Upcoming Fall Events

BTSXSaturday, November 19th, 2016
10th annual “Breaking The Silence” benefit for suicide awareness and prevention
More info and tickets HERE

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How to Practice Mental Health

Anyone who has seen my presentation this year has heard me talk about how to practice mental health and the 4 circles. People seem to be responding positively to this, and I frequently get requests to email the slide, so in recognition of May being Mental Health Awareness Month, I thought I would share it along with a brief summary!

There are 4 circles: Physical, Emotional, Mental and Spiritual. The concept is that mental health is a practice, and we do that by doing at least one thing in each of the 4 circles every day, and that one good choice tends to lead to another. With time and practice, our good choices become good habits, and those good habits (or daily practices) help us to feel happier, healthier, more connected and content.

I struggle with depression and anxiety and have been doing this ever since I read about it HERE, and I can tell you that I’m feeling my best when I’m practicing this consistently. I have noticed dramatic shifts and improvements in the past 6 months.

Physical – Do something to move your body for 20 or 30 minutes every day. This is one of the best things that you can do for your mental health – mind your body, heal your mind! My favorite activities are running, walking, riding my bike and yoga. I also like to do some free weight and body weight routines.

Emotional – Anything that helps you understand, process or express your feelings can go here. Find some way to express your thoughts and feelings, don’t keep them bottled up or buried inside. I still write in a journal almost every day, I see a professional therapist twice a month, and one of the first things I go to when I’m feeling stressed, depressed or overwhelmed is my guitar, even if it’s just to practice scales for 10 minutes, it helps.

Mental – Anything that “stretches your brain” can go here. Brain games, puzzles, word searches, crosswords, etc. I like to read (fiction and non-fiction), and listen to podcasts (Marc Maron, James Altucher, TED radio) and one of my favorite things to do is to write down 10 ideas each day. Doesn’t matter what for. Doesn’t matter if they’re good or bad, the point is the practice. What you’re secretly doing without telling your brain is improving problem solving skills and boosting your creative thinking.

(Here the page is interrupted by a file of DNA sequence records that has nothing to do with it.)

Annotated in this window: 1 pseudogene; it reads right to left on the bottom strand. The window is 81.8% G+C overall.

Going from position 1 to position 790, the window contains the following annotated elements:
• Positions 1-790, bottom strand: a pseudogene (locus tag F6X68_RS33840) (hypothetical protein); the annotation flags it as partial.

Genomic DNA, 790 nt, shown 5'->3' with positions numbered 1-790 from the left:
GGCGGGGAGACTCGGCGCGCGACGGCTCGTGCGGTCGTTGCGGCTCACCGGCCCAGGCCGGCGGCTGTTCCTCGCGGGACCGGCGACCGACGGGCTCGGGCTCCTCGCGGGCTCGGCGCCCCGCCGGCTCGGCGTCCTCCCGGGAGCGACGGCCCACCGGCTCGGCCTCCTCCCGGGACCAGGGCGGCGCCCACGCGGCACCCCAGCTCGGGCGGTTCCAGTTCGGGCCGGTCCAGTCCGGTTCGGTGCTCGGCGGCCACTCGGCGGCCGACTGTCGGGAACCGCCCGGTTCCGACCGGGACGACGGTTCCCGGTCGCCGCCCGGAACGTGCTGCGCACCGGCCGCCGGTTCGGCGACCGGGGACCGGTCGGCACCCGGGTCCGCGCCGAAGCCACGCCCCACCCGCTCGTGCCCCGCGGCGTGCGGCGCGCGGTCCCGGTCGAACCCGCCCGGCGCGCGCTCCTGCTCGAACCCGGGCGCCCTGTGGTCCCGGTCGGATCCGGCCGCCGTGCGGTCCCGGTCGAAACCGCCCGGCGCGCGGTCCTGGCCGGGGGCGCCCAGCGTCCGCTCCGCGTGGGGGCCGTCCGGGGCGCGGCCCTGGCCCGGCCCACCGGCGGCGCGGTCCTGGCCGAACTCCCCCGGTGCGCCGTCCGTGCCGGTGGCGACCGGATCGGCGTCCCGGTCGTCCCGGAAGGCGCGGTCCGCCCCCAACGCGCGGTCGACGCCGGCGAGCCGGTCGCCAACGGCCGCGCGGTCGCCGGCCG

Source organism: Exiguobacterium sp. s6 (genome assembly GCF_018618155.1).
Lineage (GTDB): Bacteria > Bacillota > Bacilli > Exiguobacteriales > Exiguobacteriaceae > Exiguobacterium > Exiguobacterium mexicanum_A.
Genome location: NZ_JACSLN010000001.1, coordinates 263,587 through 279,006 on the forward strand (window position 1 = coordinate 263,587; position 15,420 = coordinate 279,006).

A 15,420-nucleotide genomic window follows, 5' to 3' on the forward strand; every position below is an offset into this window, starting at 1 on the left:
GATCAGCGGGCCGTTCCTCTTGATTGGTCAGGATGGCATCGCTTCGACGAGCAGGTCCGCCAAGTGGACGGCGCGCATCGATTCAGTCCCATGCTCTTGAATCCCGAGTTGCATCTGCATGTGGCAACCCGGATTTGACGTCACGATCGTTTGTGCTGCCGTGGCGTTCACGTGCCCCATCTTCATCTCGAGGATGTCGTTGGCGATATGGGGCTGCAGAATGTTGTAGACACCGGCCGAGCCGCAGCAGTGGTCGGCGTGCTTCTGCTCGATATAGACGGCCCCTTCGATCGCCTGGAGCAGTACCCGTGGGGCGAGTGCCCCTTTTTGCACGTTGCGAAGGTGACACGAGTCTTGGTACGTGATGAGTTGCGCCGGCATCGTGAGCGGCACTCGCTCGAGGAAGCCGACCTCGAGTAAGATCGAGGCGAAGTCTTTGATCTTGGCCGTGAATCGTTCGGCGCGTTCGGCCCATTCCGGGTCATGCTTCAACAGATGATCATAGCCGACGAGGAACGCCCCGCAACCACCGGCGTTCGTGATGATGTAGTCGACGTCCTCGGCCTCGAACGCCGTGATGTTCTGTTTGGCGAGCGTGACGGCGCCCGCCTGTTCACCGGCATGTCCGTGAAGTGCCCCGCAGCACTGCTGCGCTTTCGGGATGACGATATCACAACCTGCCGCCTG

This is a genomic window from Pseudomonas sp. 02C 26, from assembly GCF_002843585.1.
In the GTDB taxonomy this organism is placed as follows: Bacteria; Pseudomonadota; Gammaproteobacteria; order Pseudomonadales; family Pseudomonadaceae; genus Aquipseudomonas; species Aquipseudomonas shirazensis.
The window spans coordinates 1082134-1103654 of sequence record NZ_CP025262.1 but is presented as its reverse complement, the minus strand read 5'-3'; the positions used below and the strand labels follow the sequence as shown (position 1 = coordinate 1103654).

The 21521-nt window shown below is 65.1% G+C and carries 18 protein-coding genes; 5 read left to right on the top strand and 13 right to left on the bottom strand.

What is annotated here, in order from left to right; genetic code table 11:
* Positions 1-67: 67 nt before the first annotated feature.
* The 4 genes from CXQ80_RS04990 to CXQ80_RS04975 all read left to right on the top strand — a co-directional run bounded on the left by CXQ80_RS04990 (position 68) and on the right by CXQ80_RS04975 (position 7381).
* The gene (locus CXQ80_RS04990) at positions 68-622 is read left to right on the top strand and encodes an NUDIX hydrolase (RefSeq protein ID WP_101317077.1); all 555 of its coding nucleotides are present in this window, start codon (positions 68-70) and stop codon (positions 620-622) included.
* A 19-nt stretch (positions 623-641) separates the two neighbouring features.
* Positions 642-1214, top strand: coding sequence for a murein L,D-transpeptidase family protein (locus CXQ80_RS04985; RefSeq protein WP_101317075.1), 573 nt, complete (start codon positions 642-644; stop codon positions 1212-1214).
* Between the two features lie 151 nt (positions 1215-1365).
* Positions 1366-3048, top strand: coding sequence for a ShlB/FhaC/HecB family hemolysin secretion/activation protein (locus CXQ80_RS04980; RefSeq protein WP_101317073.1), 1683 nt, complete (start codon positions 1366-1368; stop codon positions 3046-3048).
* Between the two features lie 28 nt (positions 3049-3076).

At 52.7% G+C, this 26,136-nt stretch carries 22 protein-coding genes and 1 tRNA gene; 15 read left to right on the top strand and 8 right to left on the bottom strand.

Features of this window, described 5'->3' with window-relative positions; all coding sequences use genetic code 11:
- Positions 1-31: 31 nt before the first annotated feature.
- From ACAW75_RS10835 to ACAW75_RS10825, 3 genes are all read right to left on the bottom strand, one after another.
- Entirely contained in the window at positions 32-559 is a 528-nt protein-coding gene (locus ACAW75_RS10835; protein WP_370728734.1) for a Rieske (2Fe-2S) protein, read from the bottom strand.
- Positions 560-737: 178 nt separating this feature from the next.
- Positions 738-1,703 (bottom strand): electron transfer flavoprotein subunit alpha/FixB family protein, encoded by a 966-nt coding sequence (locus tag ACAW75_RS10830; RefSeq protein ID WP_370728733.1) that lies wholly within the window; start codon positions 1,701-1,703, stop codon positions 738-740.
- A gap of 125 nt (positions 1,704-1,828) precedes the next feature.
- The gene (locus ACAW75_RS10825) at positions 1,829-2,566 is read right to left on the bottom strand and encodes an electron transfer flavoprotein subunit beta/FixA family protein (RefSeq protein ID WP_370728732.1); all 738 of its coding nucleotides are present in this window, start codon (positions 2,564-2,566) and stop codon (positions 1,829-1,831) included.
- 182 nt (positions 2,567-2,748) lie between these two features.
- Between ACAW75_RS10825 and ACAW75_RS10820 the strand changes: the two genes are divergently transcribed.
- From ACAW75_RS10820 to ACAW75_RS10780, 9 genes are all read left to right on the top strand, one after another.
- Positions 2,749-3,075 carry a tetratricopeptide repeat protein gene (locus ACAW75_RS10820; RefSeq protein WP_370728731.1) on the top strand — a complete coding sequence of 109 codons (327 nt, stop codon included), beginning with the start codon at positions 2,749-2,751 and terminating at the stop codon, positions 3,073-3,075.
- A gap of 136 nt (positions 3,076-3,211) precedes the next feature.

Spiritual – Anything that helps you feel connected to something bigger than yourself fosters hope, connection and purpose. Music is deeply spiritual to me, and transcendent, so this goes in my spiritual circle as well as my emotional circle. I practice gratitude daily by writing down 3 things that I was grateful for because I am not naturally a “glass-half-full” kind of guy and I want to see the good things in life. I meditate for 10 minutes every day, and this has been one of the most helpful and powerful practices in my circles. And I pray. I’m not a religious person, but I am a spiritual one, and it helps to put my thoughts and intentions and fears and hopes out there for me. This is particularly helpful when I’m feeling extremely overwhelmed, disconnected or lost.

So those are my circles and my practices for the past 6 months or so. I encourage you to check it out, have fun, experiment, find what works and feels best for you in each circle, start small, keep it simple, and take your time. Big, massive, overwhelming changes don’t seem to last in life (and can add more stress, which is totally opposite of the point). You can download the blank slide below. Give it a try if you’d like and feel free to share your thoughts and progress along the way, and of course, share with anyone you think this might be helpful for.

4circles.001

Special thanks and credit to James Altucher for inspiration!

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The Silent Epidemic: a conference about suicide

Silent-Epidemic-Conference-Logo-web-v1

 

We are proud to be a sponsor of this conference which includes Keynote Speaker and renowned researcher and clinician, Thomas Joiner, PhD; and plenary speakers Michelle Cornette, PhD, Executive Director of the Association of Suicidology; Cheryl King, PhD, of the University of Michigan and Doree Ann Espiritu, MD, of Henry Ford Health Systems, and many other excellent presenters including Dennis Liegghio from KnowResolve. Attendees will have an unprecedented opportunity to hear from many national and local experts on the issue of suicide – focusing on Information, Intervention and Hope. More info and online registration available at www.KevinsSong.org


Death is Not The Answer – a documentary film by Keith Famie

We are proud to partner with Keith and Visionalist Entertainment on the production of this important and informative independent film. Keith is in the final stages of production in preparation for an exclusive April 7th premier at The Silent Epidemic conference (see below) in Plymouth, MI. We are trying to help Keith finish raising the much needed funds to complete the project. For more information about the film, to see a trailer, and how you can be a part of this, click HERE.

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